Rica Rwigamba (Head of Tourism and Conservation, Department of Rwanda)

10.03.2011 - Interview conducted by Ashley S. Fitzpatrick & Kim Cornett

Q1. The overall strategic vision for Rwanda has been to focus on high end rather than mass tourism, what efforts can Rwanda make to maintain its competitive edge against regional its neighbours to attract tourists?

One of the things that we need to do is service, being high end is a difficult one to keep because the demand of the high end markets are high and so I think our competitive advantage is really about quality and ensuring that we meet the expectations of the market. The other element that we are looking at is a niche market within the region. Because of the region and the reality of the country we very much work with the regions, we are engaging in how to market East Africa as a region, with Kenya, Tanzania Uganda and Burundi. At the World Travel Market we are marketing as a stand alone destination but also as integrating in the region. It is difficult for us to go from mass to high end tourism because high end means conserving, because once you’ve lost nature rebuilding it is so expensive and so we have a competitive advantage that way.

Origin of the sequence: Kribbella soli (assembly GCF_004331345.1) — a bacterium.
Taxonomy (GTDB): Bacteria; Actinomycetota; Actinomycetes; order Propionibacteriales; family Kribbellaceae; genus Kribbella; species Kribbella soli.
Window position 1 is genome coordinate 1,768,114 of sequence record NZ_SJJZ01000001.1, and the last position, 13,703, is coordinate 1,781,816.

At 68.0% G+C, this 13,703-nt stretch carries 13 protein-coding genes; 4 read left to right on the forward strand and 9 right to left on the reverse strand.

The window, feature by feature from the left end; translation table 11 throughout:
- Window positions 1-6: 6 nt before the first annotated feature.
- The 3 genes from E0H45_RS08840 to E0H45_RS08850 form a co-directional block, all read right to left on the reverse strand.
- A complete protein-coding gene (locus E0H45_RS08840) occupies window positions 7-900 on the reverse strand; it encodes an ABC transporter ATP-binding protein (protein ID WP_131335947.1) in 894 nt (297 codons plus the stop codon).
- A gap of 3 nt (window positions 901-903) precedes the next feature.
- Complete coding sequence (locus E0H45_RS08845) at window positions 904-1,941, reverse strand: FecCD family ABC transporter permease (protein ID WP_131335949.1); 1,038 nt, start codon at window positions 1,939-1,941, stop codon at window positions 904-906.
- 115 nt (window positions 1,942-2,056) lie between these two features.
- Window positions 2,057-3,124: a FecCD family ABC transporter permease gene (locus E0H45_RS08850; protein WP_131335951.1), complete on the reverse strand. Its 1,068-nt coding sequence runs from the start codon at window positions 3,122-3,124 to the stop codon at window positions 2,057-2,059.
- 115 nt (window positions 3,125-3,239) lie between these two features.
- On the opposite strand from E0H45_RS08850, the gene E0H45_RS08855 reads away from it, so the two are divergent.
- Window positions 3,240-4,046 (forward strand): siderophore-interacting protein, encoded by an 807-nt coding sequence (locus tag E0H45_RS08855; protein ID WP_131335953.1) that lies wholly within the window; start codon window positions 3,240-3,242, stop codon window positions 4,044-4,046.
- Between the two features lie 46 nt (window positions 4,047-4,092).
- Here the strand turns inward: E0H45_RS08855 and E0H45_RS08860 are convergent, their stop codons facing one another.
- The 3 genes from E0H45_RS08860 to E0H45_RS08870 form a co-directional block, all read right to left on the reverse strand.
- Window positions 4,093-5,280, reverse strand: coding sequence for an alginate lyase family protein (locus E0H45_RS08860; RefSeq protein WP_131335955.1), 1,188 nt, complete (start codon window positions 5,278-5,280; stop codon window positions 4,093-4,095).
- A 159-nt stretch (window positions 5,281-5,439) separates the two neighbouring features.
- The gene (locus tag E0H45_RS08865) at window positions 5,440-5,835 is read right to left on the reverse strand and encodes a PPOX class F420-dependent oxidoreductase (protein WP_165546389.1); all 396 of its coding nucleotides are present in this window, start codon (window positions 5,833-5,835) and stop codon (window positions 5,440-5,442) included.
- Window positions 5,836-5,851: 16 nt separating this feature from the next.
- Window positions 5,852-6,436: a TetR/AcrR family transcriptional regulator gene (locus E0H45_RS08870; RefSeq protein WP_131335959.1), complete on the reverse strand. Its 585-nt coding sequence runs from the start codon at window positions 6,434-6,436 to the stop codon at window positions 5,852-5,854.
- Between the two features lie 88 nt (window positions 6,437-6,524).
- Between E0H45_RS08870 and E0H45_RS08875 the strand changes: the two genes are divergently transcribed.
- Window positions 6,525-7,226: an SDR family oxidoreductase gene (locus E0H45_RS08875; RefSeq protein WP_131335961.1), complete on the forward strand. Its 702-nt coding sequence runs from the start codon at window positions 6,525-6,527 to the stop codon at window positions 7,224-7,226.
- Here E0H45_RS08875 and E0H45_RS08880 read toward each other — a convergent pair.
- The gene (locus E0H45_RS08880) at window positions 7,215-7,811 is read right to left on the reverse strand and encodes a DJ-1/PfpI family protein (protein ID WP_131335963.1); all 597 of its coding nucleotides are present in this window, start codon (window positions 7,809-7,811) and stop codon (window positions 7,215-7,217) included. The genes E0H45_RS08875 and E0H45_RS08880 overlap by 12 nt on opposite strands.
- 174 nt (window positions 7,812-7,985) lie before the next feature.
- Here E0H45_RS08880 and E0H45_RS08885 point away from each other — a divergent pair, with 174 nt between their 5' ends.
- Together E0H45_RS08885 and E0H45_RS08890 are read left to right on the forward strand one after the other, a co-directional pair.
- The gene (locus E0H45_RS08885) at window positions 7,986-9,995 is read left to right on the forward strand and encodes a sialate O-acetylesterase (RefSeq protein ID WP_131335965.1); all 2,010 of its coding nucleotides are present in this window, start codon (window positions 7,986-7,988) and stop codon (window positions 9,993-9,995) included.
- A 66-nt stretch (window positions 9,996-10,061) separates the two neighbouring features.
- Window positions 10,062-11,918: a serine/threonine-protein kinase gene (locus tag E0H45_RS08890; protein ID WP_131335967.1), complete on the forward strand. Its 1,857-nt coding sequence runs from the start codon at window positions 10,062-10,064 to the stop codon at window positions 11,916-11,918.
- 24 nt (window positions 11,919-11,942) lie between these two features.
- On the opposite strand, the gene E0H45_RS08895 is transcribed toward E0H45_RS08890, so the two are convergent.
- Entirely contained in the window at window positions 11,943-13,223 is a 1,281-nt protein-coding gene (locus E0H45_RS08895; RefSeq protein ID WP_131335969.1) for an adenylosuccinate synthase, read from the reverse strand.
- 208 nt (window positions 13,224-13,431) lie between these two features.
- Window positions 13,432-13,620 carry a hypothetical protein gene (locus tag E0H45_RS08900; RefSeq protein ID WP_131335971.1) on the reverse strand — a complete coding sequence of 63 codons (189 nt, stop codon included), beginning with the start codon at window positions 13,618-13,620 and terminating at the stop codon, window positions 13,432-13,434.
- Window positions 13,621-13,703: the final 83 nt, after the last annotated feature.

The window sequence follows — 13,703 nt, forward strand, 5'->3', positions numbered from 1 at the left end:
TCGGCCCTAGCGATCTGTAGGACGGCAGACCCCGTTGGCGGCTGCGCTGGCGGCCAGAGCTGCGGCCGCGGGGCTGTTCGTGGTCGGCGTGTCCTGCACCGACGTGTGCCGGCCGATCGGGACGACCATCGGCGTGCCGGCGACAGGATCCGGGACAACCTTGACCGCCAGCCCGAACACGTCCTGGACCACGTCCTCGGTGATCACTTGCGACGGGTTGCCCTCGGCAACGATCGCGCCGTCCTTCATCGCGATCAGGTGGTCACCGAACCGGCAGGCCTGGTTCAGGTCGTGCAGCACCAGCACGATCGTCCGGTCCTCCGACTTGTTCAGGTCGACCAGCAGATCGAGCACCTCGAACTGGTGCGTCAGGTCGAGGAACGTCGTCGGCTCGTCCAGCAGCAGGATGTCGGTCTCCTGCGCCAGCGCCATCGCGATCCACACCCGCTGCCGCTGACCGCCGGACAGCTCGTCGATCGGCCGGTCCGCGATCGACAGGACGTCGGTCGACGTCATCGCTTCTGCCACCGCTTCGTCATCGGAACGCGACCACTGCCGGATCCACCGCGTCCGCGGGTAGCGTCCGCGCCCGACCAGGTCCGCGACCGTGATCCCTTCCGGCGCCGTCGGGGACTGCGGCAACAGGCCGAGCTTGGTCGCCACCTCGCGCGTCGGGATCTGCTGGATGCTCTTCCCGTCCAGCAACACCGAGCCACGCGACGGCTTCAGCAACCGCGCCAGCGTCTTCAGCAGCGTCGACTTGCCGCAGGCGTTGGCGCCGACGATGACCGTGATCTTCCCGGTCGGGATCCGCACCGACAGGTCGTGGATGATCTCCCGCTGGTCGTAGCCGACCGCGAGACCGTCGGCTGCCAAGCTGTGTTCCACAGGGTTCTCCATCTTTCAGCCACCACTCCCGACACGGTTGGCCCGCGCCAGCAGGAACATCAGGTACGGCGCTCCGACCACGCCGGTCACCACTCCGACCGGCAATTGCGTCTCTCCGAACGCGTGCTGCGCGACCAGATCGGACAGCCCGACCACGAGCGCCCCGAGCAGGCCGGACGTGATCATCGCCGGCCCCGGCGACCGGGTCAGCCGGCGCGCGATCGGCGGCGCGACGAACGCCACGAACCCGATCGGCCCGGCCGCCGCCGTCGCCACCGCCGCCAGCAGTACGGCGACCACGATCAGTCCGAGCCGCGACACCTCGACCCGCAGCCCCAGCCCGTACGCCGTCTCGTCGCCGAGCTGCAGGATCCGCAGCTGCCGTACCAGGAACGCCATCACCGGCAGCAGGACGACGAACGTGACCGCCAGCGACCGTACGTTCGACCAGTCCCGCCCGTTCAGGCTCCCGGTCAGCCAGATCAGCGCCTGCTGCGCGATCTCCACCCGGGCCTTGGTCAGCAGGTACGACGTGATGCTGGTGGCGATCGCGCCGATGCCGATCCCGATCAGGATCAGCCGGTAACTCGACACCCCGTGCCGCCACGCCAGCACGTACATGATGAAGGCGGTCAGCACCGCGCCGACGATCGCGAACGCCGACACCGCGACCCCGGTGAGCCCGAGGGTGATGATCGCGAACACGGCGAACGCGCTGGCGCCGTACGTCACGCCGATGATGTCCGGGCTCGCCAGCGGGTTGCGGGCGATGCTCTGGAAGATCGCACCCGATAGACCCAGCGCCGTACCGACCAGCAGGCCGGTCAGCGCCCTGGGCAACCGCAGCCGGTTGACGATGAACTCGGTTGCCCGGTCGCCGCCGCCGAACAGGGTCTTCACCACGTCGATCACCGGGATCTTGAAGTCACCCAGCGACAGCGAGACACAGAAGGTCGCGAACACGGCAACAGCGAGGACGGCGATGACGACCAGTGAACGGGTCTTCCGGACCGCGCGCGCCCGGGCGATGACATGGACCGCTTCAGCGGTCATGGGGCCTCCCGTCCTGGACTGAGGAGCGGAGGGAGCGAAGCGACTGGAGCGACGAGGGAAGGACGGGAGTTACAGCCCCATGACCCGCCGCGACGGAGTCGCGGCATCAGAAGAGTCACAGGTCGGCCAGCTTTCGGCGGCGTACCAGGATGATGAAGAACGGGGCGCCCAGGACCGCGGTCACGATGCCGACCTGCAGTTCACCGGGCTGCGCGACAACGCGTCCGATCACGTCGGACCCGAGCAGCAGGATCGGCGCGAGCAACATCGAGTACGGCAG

Q2. Would you say that Rwanda is more cooperative rather than competitive in Africa?

East Africa as a region is not doing as well as other destinations. But if you were to sell a destination to somebody who wants a 14 day holiday, three countries seems more attractive to them rather than just Rwanda for 14 days. We all stand to win, everybody gains this way this is the trend of the travelers and the demand of the market.